But what is surprising is that two other young men left Spoleto at this very same time for the Passionist Novitiate at Morrovalle. Had the Fathers given a mission in or near Spoleto? Or had the recent beatification of Paul of the Cross called the attention of these young men to the Congregation? We do not know.

But we must continue with our story. St. Gabriel deferred entering the Society because of the new attraction for penance and for the Congregation of the Passion. And while he was evolving these ideas in his mind, his sister Teresa died of the cholera. Her death had a profound influence upon him. Let us hear Fr. Bompiani’s account:

In the meantime the cholera came to Spoleto in 1855. The young Possenti loved his sister very much, and felt it deeply when she was stricken and died. This death wounded him to the quick, and his thoughts and urgings for his holy vocation were greatly enlivened. He gave himself more to prayer and interior recollection, although his external conduct did not vary much.

His brother Henry also noted the change in Francis:

I remember that his resolution to leave the world and become a religious received a great impulse by the death of his older sister which occurred on June 7, 1855, when he was seventeen.

There was also another who noted the effect of Teresa’s death on Gabriel—his father. One day he asked Francis what was on his mind, and to his great amazement and sorrow he learnt that Francis wanted to enter religion. Now Signor Possenti was a good man, a faithful Catholic; but at his age, he felt that he had done his share for God. His oldest boy, Aloysius, was a Dominican. Henry was studying for the priesthood. Michael was planning on Medicine. Teresa was dead in the bloom of young womanhood. Surely God would permit Francis to remain with him—to be his comfort and joy in his old age. Besides, Signor Possenti was sure that Francis was not cut out for the religious life. He had none of the characteristics of the monk or friar. This thought of his could be only a passing whim.

The elder Possenti felt it his duty as a father to drive this futile idea from his son’s mind.

Thereupon Signor Possenti determined upon a course of action which we would call imprudent, but which many other fathers have followed in similar circumstances. He decided to make Francis feel the attractions and pleasures of social life. He even sought to interest him in the young daughter of a respectable family. He insisted on his going to the theatre. He took him to social gatherings. This was to be the “year of trial.”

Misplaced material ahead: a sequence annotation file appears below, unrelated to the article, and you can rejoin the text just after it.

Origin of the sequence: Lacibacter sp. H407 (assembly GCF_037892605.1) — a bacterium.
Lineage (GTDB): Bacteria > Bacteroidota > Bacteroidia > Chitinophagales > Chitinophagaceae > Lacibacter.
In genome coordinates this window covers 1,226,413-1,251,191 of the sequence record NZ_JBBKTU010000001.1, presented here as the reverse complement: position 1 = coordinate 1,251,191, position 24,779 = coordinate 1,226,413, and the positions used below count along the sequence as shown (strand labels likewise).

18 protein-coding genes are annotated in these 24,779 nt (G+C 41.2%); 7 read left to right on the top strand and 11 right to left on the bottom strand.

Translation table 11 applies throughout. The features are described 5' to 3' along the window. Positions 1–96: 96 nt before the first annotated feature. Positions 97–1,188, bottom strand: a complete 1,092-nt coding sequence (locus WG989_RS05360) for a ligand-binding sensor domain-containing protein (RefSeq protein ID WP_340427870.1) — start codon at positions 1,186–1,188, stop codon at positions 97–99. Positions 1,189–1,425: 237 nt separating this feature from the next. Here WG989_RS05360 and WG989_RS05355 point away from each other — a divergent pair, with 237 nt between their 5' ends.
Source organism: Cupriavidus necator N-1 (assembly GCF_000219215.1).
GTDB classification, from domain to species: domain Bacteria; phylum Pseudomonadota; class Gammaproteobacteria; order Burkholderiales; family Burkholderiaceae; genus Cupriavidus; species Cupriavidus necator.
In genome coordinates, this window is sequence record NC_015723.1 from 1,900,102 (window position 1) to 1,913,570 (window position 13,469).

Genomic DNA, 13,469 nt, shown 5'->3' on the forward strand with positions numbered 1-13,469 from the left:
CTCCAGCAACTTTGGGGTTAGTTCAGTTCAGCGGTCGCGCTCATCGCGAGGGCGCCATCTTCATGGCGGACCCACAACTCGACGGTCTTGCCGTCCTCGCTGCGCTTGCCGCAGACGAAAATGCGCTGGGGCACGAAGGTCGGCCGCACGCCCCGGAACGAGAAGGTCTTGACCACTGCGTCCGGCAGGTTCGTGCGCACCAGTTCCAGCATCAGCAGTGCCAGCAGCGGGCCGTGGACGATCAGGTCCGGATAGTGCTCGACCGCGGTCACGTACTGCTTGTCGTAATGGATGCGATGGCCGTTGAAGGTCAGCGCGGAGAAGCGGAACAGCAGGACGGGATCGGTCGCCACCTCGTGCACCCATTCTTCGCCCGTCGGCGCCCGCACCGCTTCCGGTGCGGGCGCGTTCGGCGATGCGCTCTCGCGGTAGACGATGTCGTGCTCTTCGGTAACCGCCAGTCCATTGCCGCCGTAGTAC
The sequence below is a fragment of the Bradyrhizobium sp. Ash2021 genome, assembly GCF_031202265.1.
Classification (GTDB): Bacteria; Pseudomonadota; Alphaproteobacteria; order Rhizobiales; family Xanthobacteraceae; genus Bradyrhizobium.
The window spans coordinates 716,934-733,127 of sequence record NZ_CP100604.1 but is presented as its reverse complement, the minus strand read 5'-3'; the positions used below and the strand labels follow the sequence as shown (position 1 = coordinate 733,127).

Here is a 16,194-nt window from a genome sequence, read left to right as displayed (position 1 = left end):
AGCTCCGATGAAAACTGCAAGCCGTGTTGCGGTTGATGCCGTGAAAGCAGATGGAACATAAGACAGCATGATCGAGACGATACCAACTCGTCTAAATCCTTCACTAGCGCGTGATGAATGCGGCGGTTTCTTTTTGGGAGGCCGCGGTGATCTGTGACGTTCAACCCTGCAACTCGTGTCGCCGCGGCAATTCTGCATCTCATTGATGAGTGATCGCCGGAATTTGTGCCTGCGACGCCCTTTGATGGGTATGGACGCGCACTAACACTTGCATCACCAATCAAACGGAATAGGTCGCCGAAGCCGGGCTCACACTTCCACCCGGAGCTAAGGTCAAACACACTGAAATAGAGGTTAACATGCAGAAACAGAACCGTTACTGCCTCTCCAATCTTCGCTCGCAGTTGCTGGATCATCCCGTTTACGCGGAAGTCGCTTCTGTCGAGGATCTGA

All this seems clear from the Processes. For example, Father Norbert briefly relates:

During his last year in the world, favored by his father, he gave himself to diversions, but he soon tired of them. More to the point are the testimonies of his two brothers. Michael is brief, but decisive:

In fact, his father suspected that he wished to leave the family for the religious life. He deliberately took him more frequently to the theatre and other respectable gatherings.

Henry gives us the fullest account, which admits of little doubt:

My brother Gabriel began to go to entertainments more than ever, but his father always accompanied him, for when he learned that he wished to become a religious, he wanted his son first to know the life of the world as a proof or not of his tenacity of purpose in this matter … In 1855 he seemed to love parties even more, but it was his father who asked him to go . . . and this sort of thing went on until the eve of his departure; at that time, he explained to his father and said to him that the year granted to him as a trial was over; he was of the same opinion, and he wanted to withdraw from the world, and he asked his permission and holy blessing.

What was St. Gabriel’s reaction to this plan of his father? We have already quoted Fr. Bompiani as saying: “He gave himself more to prayer and interior recollection, although his external conduct did not vary much,” Henry implies that he spent an hour in his room each day, according to the earlier counsel of Father Tedeschini. Elsewhere Henry tells us that he found a leathern belt with points of twisted steel in Francis’ room, which on one occasion Henry hid for him. He was certain Francis wore this instrument of penance. Of Francis’ theatre-going he gives us the following interesting account:

On going to the theatre in the evening, he asked leave of his father to make a visit, and instead he went out of the theatre to go under the portico of the Cathedral to pray to Mary, if the doors of the Church were closed. Then he would return to the theatre, to return home with his father.

Thus the year went by: the father thinking to thwart the vocation of his young son; Francis striving to keep its flame alive amid the attractions of social life. His chief fault during this “year of trial” seems to lie, not in his refusal to grace, but in over affection for his father. He did not want to hurt him. It was his weakness. His brother Michael remarks on this:

I know that he had to overcome many difficulties to carry out his proposal. Some of the difficulties were interior: these came from the great affection he had for his own, separation from them would be most painful; others were external, as the opposition from his own father.